Welcome to another Tuesday celebrating bookish events, First Chapter/Intros, originally hosted by Bibliophile by the Sea and now hosted by I’d Rather Be at the Beach; and Teaser Tuesdays hosted by The Purple Booker.
Today’s release is a book I’ve had since 2016! Hungry Heart: Adventures in Life, Love, and Writing, by Jennifer Weiner: Finalist for the PEN/Diamonstein-Spielvogel Award for the Art of the Essay * Nominated for “Best Memoir & Autobiography” by Goodreads Choice Awards 2016 * Named a “Best Book of the Year” by New York Post
“You’ll laugh, you’ll cry, you’ll want to read it again.” —TheSkimm
Intro: The other day, I was walking from the hair salon to pick up my eight-year-old after school. It was a beautiful February afternoon, unseasonably sunny and springlike, with a sweet breeze rummaging in the tree branches that were just starting to bud.
Also, my hair looked spectacular.
I was feeling really good. I’d put in a solid morning writing; then I’d done a spinning class, where, according to the computerized rankings that I obsessively checked, I hadn’t finished last. I was wearing my favorite jeans, which are dark-rinsed, straight-legged, stretchy and forgiving, and the Eileen Fisher cashmere sweater that I’d snagged for 70 percent off at the cash-only sale. With my UGG boots on my feet and my purse, with its furry purse-charm, slung over my shoulder, I strode confidently down Lombard Street, feeling like I was on top of things, like this was a day when I had it all figured out.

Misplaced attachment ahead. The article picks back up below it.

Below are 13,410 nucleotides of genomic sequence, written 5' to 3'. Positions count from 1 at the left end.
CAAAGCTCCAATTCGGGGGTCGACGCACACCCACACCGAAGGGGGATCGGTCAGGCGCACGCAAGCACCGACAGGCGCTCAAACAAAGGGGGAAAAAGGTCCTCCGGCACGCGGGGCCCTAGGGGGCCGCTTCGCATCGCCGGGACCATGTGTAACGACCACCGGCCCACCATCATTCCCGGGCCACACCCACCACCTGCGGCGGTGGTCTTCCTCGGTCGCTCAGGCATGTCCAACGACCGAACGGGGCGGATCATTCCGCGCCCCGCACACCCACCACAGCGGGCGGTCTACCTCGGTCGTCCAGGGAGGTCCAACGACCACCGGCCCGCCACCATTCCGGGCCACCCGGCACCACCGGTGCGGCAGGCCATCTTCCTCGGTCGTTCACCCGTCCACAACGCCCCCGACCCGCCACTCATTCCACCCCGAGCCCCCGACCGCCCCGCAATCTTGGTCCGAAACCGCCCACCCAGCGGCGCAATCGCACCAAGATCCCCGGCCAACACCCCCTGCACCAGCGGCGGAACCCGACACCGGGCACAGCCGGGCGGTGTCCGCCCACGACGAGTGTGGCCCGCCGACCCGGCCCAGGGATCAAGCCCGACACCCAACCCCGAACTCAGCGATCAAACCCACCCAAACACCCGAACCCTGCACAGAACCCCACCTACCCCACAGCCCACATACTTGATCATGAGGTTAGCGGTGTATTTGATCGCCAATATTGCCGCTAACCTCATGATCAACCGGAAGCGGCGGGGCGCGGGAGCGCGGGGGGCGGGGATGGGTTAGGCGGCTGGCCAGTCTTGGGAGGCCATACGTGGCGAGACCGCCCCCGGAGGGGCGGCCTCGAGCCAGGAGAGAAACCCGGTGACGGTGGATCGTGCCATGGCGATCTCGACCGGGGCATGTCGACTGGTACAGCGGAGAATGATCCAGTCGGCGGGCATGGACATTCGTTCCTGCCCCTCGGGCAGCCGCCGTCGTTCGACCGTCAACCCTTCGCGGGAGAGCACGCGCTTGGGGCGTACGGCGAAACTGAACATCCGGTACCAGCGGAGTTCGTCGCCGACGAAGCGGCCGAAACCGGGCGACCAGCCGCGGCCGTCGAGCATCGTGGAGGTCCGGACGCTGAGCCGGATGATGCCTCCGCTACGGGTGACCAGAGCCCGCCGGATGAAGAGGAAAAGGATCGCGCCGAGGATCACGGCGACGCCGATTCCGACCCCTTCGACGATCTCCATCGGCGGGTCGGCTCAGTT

And then I fell.
Teaser: Hungry women are easy to lead and easy to fool and extremely easy to sell stuff to. Diets are the tool of the patriarchy. Also the devil. And they don’t work. (61%).
Synopsis: Jennifer Weiner is many things: a bestselling author, a Twitter phenomenon, and an “unlikely feminist enforcer” (The New Yorker). She’s also a mom, a daughter, and a sister, a clumsy yogini, and a reality-TV devotee. In this “unflinching look at her own experiences” (Entertainment Weekly), Jennifer fashions tales of modern-day womanhood as uproariously funny and moving as the best of Nora Ephron and Tina Fey.
No subject is off-limits in these intimate and honest essays: sex, weight, envy, money, her mother’s coming out of the closet, her estranged father’s death. From lonely adolescence to hearing her six-year-old daughter say the F word—fat—for the first time, Jen dives into the heart of female experience, with the wit and candor that have endeared her to readers all over the world.
What do you think? Do the snippets grab you? Would you keep reading?